These two categories are especially interesting because they seem to frame the current debate in evangelical circles (i.e. the Religious Right and the Call to Renewal). In looking at the dynamics of these two perspectives, the second option, “Christ and Culture in Paradox,” which simply says that both are authorities to be obeyed and that the believer must live within this tension, appears to be the more scripturally defensible.

We see this idea operative in the kingly succession and prophetic tradition of ancient Israel, whose monarchy was always partial and provisional. The activities and ideologies of the kings were always placed in tension with that of the prophets. The Hebrew prophets did not align themselves with the kings, or work to overthrow them, but stood “over against” kingly power, always applying the Words of God, always calling for righteousness and justice, always advocating for the widows and orphans. To make an unconditional commitment to an earthly king would have compromised the prophets’ unique position and silenced their prophetic voice.

Philip Yancey, in his book The Jesus I Never Knew observes that “History shows that when the church uses the tools of this world’s kingdom, it becomes as ineffectual or as tyrannical as any other power structure.” The New Testament writings of both Paul and Peter underscore this idea of “dual citizenship.” The Church’s identity comes from being a community, a polis, in this world but not of it, whose main task is to change lives not to change government. Our status as “resident aliens” is where our true power lies. We must constantly remind ourselves that the United States of America is not the Kingdom of God, nor will it ever be, but it is a place where people of faith can articulate what the Kingdom of God looks like.

The Politics of Jesus

The politics of Jesus coalesce into a symbol, the ultimate symbol of self-giving love–the cross. His is not the politics of coercion or power, but a politics of compassion which cuts across all lines and barriers with extravagant grace, giving special attention to the sinful, the weak, the poor. Jesus’ primary purpose was not to pass laws or write a new theology, but to form a community of redemption and love through which the voice of God might be heard in the world. To again quote Yancey’s insightful book, “If a century from now all that historians can say about evangelicals of the 1990s is that they stood for family values, then we will have failed the mission Jesus gave us to accomplish: to communicate God’s reconciling love to sinners.”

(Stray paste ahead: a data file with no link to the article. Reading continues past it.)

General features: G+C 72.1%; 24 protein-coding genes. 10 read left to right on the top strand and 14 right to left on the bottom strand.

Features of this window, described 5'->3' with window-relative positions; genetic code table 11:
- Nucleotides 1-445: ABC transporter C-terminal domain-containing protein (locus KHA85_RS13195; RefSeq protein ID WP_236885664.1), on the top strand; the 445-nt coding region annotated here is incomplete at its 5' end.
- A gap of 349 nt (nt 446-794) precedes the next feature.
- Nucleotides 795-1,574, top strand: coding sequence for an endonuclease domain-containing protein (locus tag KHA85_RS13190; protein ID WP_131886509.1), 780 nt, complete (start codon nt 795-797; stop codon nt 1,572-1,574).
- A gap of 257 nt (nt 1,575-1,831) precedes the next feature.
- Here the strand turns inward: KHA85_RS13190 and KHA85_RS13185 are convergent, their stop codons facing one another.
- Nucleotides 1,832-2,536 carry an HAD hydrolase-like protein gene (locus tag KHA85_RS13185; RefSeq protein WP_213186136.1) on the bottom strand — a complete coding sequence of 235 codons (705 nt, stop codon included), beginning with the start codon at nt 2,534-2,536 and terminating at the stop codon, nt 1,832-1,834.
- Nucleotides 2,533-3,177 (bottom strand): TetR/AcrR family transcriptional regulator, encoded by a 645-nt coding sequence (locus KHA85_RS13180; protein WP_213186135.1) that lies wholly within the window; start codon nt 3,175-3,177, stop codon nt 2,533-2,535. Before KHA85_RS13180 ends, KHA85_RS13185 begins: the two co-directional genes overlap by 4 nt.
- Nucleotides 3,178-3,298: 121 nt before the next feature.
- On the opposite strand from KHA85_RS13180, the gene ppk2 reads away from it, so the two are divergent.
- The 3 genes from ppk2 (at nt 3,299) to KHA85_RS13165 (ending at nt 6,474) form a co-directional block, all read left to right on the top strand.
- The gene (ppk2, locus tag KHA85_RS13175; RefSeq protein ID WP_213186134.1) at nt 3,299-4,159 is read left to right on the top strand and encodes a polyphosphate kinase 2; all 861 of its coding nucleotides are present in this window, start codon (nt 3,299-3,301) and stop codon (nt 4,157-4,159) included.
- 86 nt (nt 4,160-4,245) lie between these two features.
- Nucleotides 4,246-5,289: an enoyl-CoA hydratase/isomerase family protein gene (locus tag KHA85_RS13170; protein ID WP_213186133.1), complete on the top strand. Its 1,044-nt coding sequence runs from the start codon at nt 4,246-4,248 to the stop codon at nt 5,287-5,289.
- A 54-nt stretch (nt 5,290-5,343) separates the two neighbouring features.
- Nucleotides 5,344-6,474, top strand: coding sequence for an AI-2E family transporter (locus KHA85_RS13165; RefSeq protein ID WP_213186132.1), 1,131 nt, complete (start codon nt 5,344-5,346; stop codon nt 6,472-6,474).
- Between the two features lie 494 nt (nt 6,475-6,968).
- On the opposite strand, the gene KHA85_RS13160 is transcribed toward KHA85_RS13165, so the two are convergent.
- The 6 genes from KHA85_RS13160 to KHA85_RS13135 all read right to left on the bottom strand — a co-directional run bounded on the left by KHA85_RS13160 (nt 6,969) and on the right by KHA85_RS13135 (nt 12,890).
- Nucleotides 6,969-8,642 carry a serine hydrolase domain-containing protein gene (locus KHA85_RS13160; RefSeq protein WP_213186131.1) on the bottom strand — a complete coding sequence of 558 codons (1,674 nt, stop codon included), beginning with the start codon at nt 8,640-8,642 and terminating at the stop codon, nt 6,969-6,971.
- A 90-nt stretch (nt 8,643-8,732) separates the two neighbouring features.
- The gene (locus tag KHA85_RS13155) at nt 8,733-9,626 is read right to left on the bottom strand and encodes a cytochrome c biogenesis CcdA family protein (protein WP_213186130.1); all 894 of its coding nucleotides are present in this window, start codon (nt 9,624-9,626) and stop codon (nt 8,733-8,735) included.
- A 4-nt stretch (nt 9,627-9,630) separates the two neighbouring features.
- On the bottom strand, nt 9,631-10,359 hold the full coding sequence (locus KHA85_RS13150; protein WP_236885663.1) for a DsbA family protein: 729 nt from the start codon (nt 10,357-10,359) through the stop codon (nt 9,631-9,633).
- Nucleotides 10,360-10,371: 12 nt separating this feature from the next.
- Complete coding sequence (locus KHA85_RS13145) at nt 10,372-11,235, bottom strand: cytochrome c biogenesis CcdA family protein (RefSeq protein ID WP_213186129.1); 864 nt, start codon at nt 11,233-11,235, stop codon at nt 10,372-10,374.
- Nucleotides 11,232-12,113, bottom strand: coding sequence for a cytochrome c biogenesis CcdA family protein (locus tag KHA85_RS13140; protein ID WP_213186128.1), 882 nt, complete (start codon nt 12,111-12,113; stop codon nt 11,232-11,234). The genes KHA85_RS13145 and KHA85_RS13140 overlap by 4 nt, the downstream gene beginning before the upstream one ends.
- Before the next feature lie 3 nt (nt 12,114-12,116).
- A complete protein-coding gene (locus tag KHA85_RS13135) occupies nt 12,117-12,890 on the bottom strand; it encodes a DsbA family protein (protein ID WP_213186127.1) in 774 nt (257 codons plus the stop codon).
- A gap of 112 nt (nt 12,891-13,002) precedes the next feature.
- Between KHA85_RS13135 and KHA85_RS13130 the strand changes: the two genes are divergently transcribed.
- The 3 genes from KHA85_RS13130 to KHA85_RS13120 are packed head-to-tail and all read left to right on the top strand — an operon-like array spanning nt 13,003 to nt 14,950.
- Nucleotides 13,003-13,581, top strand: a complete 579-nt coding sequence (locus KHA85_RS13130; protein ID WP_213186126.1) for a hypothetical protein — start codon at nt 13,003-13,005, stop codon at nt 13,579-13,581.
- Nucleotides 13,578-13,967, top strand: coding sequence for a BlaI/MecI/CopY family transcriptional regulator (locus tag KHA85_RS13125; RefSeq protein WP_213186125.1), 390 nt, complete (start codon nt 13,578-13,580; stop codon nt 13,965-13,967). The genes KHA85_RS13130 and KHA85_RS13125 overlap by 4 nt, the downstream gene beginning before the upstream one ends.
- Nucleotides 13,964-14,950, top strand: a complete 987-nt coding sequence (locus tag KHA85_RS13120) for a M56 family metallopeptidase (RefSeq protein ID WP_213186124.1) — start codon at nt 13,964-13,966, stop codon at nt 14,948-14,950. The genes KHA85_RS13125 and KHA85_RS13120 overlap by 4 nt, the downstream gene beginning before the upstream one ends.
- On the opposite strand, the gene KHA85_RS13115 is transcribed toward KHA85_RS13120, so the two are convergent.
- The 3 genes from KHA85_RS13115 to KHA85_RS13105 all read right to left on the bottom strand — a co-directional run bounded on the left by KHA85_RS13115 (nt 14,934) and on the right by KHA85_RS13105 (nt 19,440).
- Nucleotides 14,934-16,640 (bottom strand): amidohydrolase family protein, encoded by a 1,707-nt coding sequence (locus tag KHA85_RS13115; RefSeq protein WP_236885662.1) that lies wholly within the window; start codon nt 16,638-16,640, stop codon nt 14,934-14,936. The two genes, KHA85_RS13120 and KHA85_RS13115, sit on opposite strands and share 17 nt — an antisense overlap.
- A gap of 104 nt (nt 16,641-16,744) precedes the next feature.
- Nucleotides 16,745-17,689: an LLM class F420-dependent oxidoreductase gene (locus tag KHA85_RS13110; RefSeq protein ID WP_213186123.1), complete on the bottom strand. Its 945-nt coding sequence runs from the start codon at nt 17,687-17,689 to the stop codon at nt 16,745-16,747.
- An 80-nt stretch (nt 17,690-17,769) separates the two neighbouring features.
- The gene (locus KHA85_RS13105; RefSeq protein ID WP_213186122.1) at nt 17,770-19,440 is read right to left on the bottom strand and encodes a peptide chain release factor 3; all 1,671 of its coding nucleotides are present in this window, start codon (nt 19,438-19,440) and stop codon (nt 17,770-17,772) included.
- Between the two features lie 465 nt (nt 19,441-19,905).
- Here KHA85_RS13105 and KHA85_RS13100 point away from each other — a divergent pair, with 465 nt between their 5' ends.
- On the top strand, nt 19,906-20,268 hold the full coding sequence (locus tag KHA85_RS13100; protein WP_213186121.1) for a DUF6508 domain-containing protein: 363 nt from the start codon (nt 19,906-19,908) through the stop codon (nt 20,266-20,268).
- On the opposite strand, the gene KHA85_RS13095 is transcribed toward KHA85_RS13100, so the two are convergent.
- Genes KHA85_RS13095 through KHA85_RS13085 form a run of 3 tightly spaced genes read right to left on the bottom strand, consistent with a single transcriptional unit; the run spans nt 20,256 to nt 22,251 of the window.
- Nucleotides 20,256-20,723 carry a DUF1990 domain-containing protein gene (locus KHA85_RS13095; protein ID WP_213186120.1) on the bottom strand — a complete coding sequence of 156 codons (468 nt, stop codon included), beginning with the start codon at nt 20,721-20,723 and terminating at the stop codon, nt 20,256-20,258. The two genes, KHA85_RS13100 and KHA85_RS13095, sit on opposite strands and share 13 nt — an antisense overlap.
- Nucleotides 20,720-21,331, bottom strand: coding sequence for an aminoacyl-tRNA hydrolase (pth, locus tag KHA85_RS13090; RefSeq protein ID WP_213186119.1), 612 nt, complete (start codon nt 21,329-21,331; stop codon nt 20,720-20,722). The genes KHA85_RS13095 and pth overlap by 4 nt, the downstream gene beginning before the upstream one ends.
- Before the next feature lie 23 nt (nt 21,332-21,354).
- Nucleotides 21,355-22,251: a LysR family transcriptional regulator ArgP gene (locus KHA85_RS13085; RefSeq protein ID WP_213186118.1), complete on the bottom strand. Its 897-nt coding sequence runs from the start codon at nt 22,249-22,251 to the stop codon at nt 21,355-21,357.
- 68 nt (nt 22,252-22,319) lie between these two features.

Rejecting both a proud triumphalism and a passive withdrawal, Jesus’ stories describe the Kingdom as a “secret force” that works from within: seeds, yeast, salt. All of these elements have a subversive quality that honors and preserves their home substance while engendering growth and life through their very presence. It seems that Jesus’ political platform can be summed up in these two statements: “My kingdom is not of this world,” and “All people will know you are my disciples if you love one another.”

The Church and the World

As the Church, we are called to be “creatively maladjusted.” The Church as ekklesia is made up of those who have been called out of the world for citizenship in another kingdom, and the primary political function of the Church is simply to be the Church, a place where God’s love provides the glue and people can grow up into true discipleship. As Eugene Peterson says, “What the world really needs is a few saints.”

Part of our “saintly” task is to be involved in the world and to respond Christianly to the issues of our time as those who came before us responded to the issues of slavery, child labor and the subjugation of women. We are called to enter into the public discourse not with rancor or condemnation, but with compassion. To really make this work, we must first be a people of repentance.

In a letter written in 1944, Dietrich Bonhoeffer asked the question of his Church, “Who is Jesus Christ for us today?” His question must also be our question. What are we–the Church in the late 20th century–doing with Jesus? What are we allowing Jesus to do with us, to teach us? Another question we must ask comes from H. Richard Niebuhr in his essay, The Question of the Church: “What must we do to be saved?”

It is only by dealing with these questions on a daily basis that we will be able to make a difference in the world and offer people healing, hope and transformation. It is only through a life of obedience to God that we will be able to work on behalf of others and speak a prophetic word without the need to reinforce ourselves with a rigid fundamentalism that creates division rather than unity. It is only through God’s re-ordering of our hearts that we will be able to dialogue with and respect those who don’t think like we do.

After dealing with these questions and many others, after listening to many voices, what do we say about God and country? The author Flannery O’Connor assessed our situation this way: “The Church can make a difference; but it cannot kill the age.” We cannot make everyone Christian by passing laws or any other means; only God can do that and obviously he has chosen not to. Politically, we live in the “now and not yet” of God’s Kingdom. What we can do, however, is be faithful, and that counts for a lot.

In thinking Christianly about politics, perhaps a good place to start is here: Because the Church belongs to God our political mandate is this–Remember that no human enterprise is free from sin. Never be comfortable with conventional definitions of power. Never wholly embrace any earthly king. Love one another.